In a tersely worded press release, Carver Corporation announced that on Wednesday, May 12, 1999 it filed a voluntary petition under Chapter 11 in United States Bankruptcy Court for the Western District of Washington. The cause of the filing was "an accumulation of unpaid debt and resulting legal actions filed by creditors. These actions created the prospect of an inequitable distribution of payment to creditors and prevented the Company from being able to operate as a functioning business entity. In October of 1998, the Company ran out of working capital and laid off the remainder of its workforce. Subsequently, at the invitation of the Board of Directors, Robert W. Carver, the founder of the Company and former CEO, stepped in to take over."
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Stereophile Staff Posted: May 23, 1999 0 comments
Last week, Tweeter Home Entertainment Group, Inc. announced that the company has reached an agreement in principle to acquire DOW Stereo/Video, Inc., located in San Diego, California. DOW is a nine-store specialty consumer-electronics retailer with sales of approximately $38 million, and has been in business in the San Diego market for over 30 years. The transaction is expected to be completed on or about July 1, 1999. Tweeter says it will pay approximately $5.5 million for the company excluding acquisition costs, and has the option of paying approximately $500,000 of the purchase price in Tweeter common stock.
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Barry Willis Posted: May 23, 1999 0 comments
Houston, Texas-based AstroJams is back online with Grateful Dead MP3s. The site shut down its offerings of Grateful Dead and Jerry Garcia Band downloads after receiving a cease-and-desist order from attorneys for Grateful Dead Productions in April. At issue was the site's use of advertising to generate revenue. GDP claims the sole legal right to commercial benefits stemming from the use of the band's music and logos, but had "never objected" to the free sharing of music in the Dead tradition, according to Dennis McNally of GDP's publicity department.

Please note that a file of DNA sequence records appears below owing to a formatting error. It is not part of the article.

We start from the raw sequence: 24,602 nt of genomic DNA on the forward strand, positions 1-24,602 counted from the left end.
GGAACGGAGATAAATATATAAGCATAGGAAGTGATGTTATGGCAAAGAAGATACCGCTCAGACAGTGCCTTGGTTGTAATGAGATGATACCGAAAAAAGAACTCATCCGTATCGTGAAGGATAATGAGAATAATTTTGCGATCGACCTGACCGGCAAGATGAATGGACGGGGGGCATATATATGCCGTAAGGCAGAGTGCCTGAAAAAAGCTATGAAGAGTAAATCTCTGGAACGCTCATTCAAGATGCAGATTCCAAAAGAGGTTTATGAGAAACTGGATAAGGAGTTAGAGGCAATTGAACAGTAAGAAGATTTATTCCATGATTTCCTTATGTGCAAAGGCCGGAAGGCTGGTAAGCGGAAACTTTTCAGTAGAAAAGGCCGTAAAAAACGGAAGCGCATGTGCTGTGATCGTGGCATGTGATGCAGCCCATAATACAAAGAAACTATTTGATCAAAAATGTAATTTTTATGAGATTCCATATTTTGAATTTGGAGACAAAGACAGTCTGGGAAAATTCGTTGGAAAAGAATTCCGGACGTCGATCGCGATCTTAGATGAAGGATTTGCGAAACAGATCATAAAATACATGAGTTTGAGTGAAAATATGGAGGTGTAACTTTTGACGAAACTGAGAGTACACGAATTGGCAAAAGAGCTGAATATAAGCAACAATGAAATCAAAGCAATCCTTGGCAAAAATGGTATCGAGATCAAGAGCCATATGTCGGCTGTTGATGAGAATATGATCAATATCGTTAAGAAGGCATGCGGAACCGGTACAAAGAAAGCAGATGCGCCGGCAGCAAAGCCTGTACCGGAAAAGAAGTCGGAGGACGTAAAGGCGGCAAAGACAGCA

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Barry Willis Posted: May 23, 1999 0 comments
Cello Music and Film Systems is not merely one of the world's most prestigious names in audio and video. This week, a plush restaurant is opening at the company's new headquarters at 53 East 77th Street (212 517-1200) on Manhattan’s Upper East Side. Cello, as the bar/restaurant/garden is appropriately named, will serve dinner by invitation only until mid-June, when it will be opened to the public, according to Florence Fabricant in the May 19 edition of the New York Times.
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Jon Iverson Posted: May 13, 1999 0 comments
Plenty of noteworthy new audio products are making their debuts here at HI-FI '99. EveAnna Manley has unveiled her prototype DAC/preamp, the Wave, featuring an UltraAnalog-based 20-bit D/A converter and a tube line-stage. With four digital inputs, four analog inputs, a processor loop, and three variable outputs, the fully remote-controllable unit should appear at dealers in late summer at a suggested price of $7000. Manley says an optional 24/96 pop-in circuit board is in the works.